3. John W is, of course, fundamentally correct, we live in a finite world, and thus solutions that believe resources are infinite are, by definition, doomed to failure, eventually. But before eventually happens, we will continue to trash the planet with gay abandon.

    In the interim, are electric vehicles the solution? I’m reminded of the quote attributed to Henry Ford: “If I had asked people what they wanted, they would have said faster horses.” I see the same thinking from the Green Party.

    There are two megatrends that will probably overtake the need to have a widespread electric vehicle fleet, and the need to build a nationwide network of charging stations.

    The first of these is Uber. Everyone thinks of Uber as a cheapskate taxi provider, but althoiugh that might be the current reality, it is not Uber’s goal. Their mission: “Transportation as reliable as running water, everywhere, for everyone”. They want to change the mindset of the people of the world, so car ownership is not the essential that it is today. So that the total cost (TCO) of a family’s transport need is reduced, and they are not incovenienced. So this will lead to fewer cars, but the cars that are there will work harder and longer.

    Electric vehicles work well as most people take short-ish trips, and then leave their car in a parking spot for hours, where an electric car can be rechrged. Uber vehicles will be on the road solidly. Thus the electric vehicle technology of today will not be a good match to Uber.

    The second megatrend is driverless vehicles. Google have about the same goal as Uber, in that they don’t see car ownership as necessarily advantageous, but that a google driverless can can be summoned by smartphone, and deliver its occupants to wherever.

    Uber today are setting the expectations that Google believe they will be able to deliver on but better. This is going to be the battleground, probably kicking off in less than a decade. This will change the future of personal and public transport. Henry Ford chnaged the world from horses to cars, owned and driven by people. Uber, Google and their immitators and competitors will get rid of personal car ownership and self driving.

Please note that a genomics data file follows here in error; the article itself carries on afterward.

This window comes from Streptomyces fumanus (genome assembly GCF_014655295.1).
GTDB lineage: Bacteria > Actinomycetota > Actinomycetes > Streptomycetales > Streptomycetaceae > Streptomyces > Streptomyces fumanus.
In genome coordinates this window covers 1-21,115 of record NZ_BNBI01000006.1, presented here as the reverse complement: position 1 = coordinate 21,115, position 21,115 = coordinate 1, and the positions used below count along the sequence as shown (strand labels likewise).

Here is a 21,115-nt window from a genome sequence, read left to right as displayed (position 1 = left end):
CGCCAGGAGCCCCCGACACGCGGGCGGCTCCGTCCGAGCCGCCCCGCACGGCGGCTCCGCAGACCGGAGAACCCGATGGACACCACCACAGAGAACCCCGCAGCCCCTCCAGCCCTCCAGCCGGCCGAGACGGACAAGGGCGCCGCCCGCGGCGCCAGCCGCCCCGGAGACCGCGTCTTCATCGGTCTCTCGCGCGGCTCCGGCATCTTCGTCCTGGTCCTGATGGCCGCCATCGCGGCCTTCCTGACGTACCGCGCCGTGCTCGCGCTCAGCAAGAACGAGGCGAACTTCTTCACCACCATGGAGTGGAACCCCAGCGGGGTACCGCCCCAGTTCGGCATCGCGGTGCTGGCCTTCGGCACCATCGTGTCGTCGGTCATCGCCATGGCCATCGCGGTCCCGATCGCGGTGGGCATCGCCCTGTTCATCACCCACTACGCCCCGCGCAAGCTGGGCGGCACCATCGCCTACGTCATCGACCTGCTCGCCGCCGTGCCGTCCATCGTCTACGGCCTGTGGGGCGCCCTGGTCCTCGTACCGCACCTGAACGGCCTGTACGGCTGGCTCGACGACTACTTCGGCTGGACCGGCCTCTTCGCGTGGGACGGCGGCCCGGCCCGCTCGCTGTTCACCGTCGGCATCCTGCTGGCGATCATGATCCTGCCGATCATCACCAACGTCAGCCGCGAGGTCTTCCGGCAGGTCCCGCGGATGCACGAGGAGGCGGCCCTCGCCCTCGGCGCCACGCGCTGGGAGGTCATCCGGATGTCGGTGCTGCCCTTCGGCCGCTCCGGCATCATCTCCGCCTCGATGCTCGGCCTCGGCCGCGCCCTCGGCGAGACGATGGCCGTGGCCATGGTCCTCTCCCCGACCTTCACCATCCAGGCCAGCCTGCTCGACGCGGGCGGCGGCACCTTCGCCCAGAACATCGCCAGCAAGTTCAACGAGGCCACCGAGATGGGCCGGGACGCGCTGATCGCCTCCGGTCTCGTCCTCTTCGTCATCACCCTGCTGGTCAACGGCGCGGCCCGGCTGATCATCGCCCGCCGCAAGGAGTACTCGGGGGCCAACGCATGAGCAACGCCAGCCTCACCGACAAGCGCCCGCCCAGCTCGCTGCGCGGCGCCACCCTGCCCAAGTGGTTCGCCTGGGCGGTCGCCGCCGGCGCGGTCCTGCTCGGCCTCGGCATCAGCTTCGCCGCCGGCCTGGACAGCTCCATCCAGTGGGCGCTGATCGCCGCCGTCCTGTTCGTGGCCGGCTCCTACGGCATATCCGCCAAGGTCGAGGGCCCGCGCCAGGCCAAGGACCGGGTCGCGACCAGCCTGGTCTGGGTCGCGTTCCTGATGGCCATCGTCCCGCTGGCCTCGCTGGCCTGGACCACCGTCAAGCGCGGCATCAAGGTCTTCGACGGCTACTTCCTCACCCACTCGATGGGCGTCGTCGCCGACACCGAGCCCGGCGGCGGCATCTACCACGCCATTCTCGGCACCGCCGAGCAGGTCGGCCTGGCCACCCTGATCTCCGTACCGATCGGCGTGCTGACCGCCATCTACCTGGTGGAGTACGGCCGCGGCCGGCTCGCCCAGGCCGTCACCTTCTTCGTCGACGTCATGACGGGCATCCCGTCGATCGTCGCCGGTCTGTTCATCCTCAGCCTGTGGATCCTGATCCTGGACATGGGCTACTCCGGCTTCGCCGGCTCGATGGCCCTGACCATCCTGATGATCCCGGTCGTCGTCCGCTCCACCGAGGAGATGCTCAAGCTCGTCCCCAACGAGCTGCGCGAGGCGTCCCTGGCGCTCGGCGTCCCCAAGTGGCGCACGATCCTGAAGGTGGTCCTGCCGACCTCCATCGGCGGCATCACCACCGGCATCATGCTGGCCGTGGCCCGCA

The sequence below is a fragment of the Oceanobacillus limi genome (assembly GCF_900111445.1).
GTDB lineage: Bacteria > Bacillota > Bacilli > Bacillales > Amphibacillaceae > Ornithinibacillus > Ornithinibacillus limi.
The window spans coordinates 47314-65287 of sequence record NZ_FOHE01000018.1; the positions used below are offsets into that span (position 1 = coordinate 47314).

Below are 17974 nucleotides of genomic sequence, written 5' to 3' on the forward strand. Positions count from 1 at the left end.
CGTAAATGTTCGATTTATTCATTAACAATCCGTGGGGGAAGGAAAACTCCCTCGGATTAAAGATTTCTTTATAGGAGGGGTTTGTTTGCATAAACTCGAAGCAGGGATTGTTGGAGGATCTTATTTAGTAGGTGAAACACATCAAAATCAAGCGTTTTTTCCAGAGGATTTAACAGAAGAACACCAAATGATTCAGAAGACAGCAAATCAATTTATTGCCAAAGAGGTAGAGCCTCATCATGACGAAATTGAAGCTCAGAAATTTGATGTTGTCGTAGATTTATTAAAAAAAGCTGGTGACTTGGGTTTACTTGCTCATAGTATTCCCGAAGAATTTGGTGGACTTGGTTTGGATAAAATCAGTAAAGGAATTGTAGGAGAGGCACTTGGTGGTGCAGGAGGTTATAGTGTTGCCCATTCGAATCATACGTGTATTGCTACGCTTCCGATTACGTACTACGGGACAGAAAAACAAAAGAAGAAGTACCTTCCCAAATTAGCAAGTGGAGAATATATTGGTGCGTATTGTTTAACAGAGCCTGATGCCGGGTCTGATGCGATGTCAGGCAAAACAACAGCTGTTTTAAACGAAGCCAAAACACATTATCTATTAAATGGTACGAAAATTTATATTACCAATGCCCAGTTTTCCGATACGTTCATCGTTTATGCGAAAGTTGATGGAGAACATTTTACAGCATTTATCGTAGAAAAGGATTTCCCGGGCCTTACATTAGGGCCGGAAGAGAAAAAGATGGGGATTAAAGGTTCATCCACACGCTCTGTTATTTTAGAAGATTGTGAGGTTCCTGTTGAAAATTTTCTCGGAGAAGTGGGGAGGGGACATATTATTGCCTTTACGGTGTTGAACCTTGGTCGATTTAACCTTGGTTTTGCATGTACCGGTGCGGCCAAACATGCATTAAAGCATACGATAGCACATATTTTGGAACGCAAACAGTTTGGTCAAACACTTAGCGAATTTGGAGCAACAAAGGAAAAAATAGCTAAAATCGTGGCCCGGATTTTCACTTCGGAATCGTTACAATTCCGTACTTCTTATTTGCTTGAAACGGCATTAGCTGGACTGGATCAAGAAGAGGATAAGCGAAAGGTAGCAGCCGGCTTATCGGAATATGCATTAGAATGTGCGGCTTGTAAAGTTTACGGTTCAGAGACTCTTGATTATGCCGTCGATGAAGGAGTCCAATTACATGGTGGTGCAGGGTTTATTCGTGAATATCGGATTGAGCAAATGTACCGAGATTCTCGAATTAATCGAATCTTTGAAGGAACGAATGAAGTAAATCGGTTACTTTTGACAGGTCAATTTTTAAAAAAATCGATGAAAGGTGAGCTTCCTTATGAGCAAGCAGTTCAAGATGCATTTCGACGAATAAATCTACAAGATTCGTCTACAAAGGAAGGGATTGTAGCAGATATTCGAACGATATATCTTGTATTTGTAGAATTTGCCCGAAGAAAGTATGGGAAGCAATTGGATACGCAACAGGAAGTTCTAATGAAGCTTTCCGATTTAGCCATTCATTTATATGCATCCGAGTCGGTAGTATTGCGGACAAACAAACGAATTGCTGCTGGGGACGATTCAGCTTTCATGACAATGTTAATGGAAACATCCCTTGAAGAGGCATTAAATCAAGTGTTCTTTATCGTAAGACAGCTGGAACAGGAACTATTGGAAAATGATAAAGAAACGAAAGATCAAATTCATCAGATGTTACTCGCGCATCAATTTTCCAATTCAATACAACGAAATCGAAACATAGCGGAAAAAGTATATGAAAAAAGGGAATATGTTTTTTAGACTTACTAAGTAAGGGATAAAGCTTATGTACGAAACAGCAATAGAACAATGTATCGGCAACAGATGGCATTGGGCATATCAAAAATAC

4. Although I share some of the pessimism of John, I feel his point is missing the wider Green policies that must be seen as well. With a much deeper commitment to electric rail and buses as well we can reduce the need for individual transport, and in an ideal world some would still be required. I think more attention has to be paid to recycling , get air transport replaced by shipping, and more than anything a wide discussion at local levels to push land usage back to family use models, and definitely away from corporate centralisation. Unfortunately the society is only coming to grips with what Climate change means in quantity terms, so imagination and discussion is essential and those thinking more realistically have to be patient. With the Dunedin and now Whanganui in close timing sure gives the wider message about the real costs of not starting to reduce reliance on our present consumer urbanisation. Local body elections are a great platform for all the concerned groups to create the dialogue.

  5. On the surface electric vehicles have an appeal to those who don’t understand that they present a new problem that doesn’t fix the old one. A finite Earth and over shot population. Also a small western style civilisation that excessively consumes, wastes and pollutes.

    Non renewable resources globally have been consumed at an exponentially increasing rate for the last two hundred years- since cheap energy ( short term ) has become available. We have used up nearly two thirds of what non renewable resources were present in available deposits at 1800 and the rate of consumption has not yet peaked but is not far from that peak.

    Energy use tracks non renewable resource consumption consistently. You cannot harvest non renewable resources independently of using energy to do so, and vice versa, Unless the scale of energy use is reduced to employing a few beasts of burden and / or human toil, we face a dramatic change.
    It is dreamland to promote personal transport as an answer to mitigate global collapse of present civilisation at present population levels.